Film People Video

Mia Goth's 5 Points of Culture

Since her on-screen debut in Lars Von Trier's Nymphomaniac in 2013,  Mia Goth's performances have quickly become necessary viewing for any aspiring actor, with riveting performances in films including Pearl, X, and Emma. As Pearl's titular character, Goth famously bellowed the line, "I'm a star! Please, I'm a star!" The clip made the rounds online, as audiences were drawn to her emotional, semi-homicidal character. The role ensured Goth was exactly what her character onscreen had professed she was: a star.

Here, the actor shares her personal influences, the figures, and films that have molded her into the type of creative who chases down complex, sometimes cold-blooded, roles. First on the list is her "vovó," Maria Gladys, her grandmother from Brazil, who is also an actor. "She's just had an incredible life, and she's gone through a lot, and she's always encouraged me to expand my universe as much as possible," says Goth. 

Photography by Rachel Fleminger Hudson.

Also on the list is Uma Thurman's iconic dance in the Pulp Fiction diner. "I remember immitating Uma Thurman and doing the dance move myself," shares the actor. "That was probably the first time I'd ever been moved by cinema." Goth was similarly captivated by Björk's performance in Lars Von Trier's Dancer in the Dark. "I think that's a perfect performance," she says. "I think it's faultless. Really, I think all female performances in Lars Von Trier's movies are just so perfectly flawed and human and vulnerable and honest and brave."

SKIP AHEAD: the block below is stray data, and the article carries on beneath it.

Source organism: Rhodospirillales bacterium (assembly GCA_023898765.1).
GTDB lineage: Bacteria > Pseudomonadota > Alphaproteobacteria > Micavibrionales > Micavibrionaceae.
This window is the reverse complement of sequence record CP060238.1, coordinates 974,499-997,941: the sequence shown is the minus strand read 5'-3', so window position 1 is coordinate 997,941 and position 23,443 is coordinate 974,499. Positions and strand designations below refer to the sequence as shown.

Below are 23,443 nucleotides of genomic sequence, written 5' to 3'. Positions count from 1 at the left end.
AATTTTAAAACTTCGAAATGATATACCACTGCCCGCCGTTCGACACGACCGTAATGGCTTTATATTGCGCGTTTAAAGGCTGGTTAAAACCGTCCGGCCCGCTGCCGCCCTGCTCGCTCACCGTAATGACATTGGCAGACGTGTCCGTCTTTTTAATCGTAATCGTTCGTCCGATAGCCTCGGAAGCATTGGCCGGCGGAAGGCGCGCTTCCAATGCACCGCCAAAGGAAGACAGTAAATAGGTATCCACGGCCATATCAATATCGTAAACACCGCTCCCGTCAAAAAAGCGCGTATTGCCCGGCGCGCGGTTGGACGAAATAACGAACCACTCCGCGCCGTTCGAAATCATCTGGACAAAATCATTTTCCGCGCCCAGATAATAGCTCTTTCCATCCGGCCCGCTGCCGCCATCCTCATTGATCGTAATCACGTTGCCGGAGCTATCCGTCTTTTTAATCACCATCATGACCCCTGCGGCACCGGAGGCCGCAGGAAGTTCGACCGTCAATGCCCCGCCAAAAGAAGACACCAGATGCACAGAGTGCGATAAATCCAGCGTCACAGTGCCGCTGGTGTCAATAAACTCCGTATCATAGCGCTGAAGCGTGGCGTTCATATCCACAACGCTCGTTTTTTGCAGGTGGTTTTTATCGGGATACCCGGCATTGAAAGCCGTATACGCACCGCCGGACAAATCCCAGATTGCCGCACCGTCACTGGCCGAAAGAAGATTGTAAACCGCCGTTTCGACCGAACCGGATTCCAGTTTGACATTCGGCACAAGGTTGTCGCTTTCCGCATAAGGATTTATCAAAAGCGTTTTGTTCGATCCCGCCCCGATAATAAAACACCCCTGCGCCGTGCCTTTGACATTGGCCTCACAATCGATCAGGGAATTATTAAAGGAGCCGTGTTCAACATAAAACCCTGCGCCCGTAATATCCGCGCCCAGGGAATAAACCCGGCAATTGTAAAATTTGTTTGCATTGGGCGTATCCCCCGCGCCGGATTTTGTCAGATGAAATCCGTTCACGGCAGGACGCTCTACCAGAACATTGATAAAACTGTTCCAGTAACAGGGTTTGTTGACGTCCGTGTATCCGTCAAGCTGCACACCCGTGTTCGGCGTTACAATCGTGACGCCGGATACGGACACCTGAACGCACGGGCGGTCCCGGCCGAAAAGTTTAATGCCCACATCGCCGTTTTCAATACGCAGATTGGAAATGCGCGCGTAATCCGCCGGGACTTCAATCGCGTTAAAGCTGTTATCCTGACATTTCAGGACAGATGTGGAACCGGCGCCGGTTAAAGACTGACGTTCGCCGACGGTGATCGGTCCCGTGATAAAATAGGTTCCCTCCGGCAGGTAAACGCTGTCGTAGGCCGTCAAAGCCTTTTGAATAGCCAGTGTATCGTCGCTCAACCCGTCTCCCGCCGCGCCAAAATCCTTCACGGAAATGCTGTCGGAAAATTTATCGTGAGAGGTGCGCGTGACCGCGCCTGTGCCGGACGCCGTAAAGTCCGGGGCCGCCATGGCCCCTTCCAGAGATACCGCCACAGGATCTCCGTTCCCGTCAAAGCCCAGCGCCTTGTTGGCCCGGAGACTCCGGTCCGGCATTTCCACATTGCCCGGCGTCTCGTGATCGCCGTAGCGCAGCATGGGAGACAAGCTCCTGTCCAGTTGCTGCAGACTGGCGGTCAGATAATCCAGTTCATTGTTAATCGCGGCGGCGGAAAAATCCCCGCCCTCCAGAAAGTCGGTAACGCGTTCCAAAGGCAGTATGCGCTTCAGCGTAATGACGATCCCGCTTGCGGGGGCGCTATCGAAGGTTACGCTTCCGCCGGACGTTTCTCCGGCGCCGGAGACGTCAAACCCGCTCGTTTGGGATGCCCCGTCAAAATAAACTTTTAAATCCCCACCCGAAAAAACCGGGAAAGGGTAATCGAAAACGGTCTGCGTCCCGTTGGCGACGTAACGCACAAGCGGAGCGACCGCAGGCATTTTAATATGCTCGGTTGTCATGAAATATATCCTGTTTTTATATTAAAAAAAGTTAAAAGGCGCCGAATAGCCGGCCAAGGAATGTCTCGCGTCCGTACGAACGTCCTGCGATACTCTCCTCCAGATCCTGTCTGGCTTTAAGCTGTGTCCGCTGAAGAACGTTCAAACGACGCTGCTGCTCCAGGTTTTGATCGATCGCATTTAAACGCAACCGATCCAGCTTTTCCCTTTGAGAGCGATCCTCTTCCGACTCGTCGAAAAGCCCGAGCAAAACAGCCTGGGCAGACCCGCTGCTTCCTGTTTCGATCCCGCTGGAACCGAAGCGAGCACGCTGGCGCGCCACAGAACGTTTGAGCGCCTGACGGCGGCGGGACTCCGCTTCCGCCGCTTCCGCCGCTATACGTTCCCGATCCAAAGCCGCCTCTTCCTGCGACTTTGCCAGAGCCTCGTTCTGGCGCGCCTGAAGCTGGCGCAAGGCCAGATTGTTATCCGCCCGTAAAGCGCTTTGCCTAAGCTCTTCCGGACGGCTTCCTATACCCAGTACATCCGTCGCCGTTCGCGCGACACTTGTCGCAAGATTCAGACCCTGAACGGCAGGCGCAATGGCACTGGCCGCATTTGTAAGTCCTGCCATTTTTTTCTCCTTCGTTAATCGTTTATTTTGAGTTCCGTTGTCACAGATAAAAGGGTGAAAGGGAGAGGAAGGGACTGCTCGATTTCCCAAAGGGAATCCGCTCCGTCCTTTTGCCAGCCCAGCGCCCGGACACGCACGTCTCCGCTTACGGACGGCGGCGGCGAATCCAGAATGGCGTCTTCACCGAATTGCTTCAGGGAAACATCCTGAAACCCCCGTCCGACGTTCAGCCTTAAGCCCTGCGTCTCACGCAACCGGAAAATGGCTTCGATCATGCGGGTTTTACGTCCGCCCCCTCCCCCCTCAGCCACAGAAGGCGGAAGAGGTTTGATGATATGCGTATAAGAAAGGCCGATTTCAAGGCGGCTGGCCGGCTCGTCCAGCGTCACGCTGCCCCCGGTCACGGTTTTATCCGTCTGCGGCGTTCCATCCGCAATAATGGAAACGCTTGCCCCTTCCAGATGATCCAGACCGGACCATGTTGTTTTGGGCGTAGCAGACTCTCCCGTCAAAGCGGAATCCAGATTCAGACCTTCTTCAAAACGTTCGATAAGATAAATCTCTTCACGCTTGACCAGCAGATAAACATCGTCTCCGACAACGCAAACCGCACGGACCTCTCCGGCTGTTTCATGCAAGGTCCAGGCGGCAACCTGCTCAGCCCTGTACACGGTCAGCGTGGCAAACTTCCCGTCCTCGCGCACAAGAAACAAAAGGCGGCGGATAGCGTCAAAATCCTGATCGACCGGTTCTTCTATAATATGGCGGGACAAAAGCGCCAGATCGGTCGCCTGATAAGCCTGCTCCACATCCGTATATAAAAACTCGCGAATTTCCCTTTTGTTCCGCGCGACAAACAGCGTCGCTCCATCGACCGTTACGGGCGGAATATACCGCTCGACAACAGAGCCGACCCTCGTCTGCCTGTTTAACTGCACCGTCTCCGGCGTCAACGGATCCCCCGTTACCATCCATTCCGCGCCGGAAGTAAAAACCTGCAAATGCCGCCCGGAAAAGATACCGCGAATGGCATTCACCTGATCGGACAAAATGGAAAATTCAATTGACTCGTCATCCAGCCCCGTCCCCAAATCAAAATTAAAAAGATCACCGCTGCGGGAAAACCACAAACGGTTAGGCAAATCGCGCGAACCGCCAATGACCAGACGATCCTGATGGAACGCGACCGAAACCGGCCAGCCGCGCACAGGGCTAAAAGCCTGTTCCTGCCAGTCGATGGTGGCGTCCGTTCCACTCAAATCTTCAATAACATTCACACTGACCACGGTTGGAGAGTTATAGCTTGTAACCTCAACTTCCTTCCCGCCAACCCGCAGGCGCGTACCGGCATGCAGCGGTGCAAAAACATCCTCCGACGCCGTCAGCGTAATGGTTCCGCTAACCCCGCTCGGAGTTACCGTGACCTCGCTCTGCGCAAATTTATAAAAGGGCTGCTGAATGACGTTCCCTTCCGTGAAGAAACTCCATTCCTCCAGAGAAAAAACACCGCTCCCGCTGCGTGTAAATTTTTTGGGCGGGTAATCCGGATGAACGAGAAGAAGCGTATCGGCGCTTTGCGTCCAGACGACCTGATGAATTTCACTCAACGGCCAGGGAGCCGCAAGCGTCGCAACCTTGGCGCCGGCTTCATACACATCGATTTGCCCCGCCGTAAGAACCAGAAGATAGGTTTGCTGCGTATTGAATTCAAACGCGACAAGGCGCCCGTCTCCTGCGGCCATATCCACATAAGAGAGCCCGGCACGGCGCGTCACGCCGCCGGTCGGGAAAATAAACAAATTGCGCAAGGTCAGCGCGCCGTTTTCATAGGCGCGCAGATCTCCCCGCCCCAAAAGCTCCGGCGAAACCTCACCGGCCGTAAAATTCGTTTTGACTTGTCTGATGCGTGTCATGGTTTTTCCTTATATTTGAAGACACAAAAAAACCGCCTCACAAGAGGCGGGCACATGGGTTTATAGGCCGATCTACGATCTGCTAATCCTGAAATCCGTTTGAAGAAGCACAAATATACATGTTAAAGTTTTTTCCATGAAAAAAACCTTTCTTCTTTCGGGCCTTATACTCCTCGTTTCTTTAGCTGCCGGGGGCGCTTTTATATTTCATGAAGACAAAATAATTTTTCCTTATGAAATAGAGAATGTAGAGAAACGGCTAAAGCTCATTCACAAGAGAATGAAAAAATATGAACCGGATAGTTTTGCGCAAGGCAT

Outside of film, Goth is attraced to German Expressionist art and Charles Bukowski's poetry. Her favorite piece of the writer's is his popular Bluebird. "It's a much more tender poem of his and it's really unlike all of his other writing," she says. "It was the most open and vulnerable that he is in all of his writing." "There's a bluebird in my heart that/wants to get out/but I'm too tough for him," writes Bukowski in the piece. It's a stirring testament to the sensitivity of an otherwise rough and brawling literary figure. Like Goth's many, multi-layered characters, there is something tender underneath an offputting veneer. 

Cinematography by Andrew Price ⁠
Editing by Hannah Tacher
Interview by Rachel Fleminger Hudson